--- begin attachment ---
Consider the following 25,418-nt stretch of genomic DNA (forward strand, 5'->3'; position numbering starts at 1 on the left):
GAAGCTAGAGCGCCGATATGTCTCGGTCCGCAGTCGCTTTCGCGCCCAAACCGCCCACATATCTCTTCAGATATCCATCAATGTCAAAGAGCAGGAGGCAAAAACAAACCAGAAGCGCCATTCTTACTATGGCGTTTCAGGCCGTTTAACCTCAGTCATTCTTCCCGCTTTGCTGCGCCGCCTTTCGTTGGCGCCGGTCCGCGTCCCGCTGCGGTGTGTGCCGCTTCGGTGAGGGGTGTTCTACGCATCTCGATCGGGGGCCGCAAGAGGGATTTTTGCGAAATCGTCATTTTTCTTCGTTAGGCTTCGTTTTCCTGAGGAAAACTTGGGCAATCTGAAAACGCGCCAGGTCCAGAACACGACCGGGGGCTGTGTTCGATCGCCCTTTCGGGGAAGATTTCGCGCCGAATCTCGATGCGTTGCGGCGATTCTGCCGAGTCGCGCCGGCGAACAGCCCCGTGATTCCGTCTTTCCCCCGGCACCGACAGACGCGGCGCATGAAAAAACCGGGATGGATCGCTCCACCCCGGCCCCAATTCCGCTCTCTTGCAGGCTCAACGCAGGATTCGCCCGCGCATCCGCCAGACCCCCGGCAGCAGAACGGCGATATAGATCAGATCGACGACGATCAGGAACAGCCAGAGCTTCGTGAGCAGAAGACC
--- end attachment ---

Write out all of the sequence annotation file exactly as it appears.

Consider the following 25,418-nt stretch of genomic DNA (forward strand, 5'->3'; position numbering starts at 1 on the left):
GAAGCTAGAGCGCCGATATGTCTCGGTCCGCAGTCGCTTTCGCGCCCAAACCGCCCACATATCTCTTCAGATATCCATCAATGTCAAAGAGCAGGAGGCAAAAACAAACCAGAAGCGCCATTCTTACTATGGCGTTTCAGGCCGTTTAACCTCAGTCATTCTTCCCGCTTTGCTGCGCCGCCTTTCGTTGGCGCCGGTCCGCGTCCCGCTGCGGTGTGTGCCGCTTCGGTGAGGGGTGTTCTACGCATCTCGATCGGGGGCCGCAAGAGGGATTTTTGCGAAATCGTCATTTTTCTTCGTTAGGCTTCGTTTTCCTGAGGAAAACTTGGGCAATCTGAAAACGCGCCAGGTCCAGAACACGACCGGGGGCTGTGTTCGATCGCCCTTTCGGGGAAGATTTCGCGCCGAATCTCGATGCGTTGCGGCGATTCTGCCGAGTCGCGCCGGCGAACAGCCCCGTGATTCCGTCTTTCCCCCGGCACCGACAGACGCGGCGCATGAAAAAACCGGGATGGATCGCTCCACCCCGGCCCCAATTCCGCTCTCTTGCAGGCTCAACGCAGGATTCGCCCGCGCATCCGCCAGACCCCCGGCAGCAGAACGGCGATATAGATCAGATCGACGACGATCAGGAACAGCCAGAGCTTCGTGAGCAGAAGACC